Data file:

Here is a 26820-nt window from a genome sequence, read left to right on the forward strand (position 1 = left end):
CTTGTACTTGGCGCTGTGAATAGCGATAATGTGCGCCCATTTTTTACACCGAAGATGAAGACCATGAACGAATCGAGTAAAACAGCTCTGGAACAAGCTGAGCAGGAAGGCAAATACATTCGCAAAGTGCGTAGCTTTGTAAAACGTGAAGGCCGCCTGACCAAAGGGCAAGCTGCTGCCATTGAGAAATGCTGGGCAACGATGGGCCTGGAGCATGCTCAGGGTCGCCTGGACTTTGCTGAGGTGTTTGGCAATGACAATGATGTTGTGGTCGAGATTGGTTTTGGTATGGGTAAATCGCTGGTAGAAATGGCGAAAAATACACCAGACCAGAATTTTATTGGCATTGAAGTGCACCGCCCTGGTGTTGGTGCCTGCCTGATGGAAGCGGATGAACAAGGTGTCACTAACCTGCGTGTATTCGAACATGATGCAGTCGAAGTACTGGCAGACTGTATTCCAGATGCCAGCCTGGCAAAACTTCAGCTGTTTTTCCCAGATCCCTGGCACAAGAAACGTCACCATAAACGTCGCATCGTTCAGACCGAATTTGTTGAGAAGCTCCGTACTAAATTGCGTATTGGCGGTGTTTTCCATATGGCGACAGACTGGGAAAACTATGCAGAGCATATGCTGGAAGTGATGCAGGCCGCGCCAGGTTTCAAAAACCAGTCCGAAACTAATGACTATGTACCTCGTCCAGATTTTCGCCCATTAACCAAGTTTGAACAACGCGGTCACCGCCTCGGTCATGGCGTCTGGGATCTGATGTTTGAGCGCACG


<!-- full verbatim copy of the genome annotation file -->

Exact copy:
Here is a 26820-nt window from a genome sequence, read left to right on the forward strand (position 1 = left end):
CTTGTACTTGGCGCTGTGAATAGCGATAATGTGCGCCCATTTTTTACACCGAAGATGAAGACCATGAACGAATCGAGTAAAACAGCTCTGGAACAAGCTGAGCAGGAAGGCAAATACATTCGCAAAGTGCGTAGCTTTGTAAAACGTGAAGGCCGCCTGACCAAAGGGCAAGCTGCTGCCATTGAGAAATGCTGGGCAACGATGGGCCTGGAGCATGCTCAGGGTCGCCTGGACTTTGCTGAGGTGTTTGGCAATGACAATGATGTTGTGGTCGAGATTGGTTTTGGTATGGGTAAATCGCTGGTAGAAATGGCGAAAAATACACCAGACCAGAATTTTATTGGCATTGAAGTGCACCGCCCTGGTGTTGGTGCCTGCCTGATGGAAGCGGATGAACAAGGTGTCACTAACCTGCGTGTATTCGAACATGATGCAGTCGAAGTACTGGCAGACTGTATTCCAGATGCCAGCCTGGCAAAACTTCAGCTGTTTTTCCCAGATCCCTGGCACAAGAAACGTCACCATAAACGTCGCATCGTTCAGACCGAATTTGTTGAGAAGCTCCGTACTAAATTGCGTATTGGCGGTGTTTTCCATATGGCGACAGACTGGGAAAACTATGCAGAGCATATGCTGGAAGTGATGCAGGCCGCGCCAGGTTTCAAAAACCAGTCCGAAACTAATGACTATGTACCTCGTCCAGATTTTCGCCCATTAACCAAGTTTGAACAACGCGGTCACCGCCTCGGTCATGGCGTCTGGGATCTGATGTTTGAGCGCACG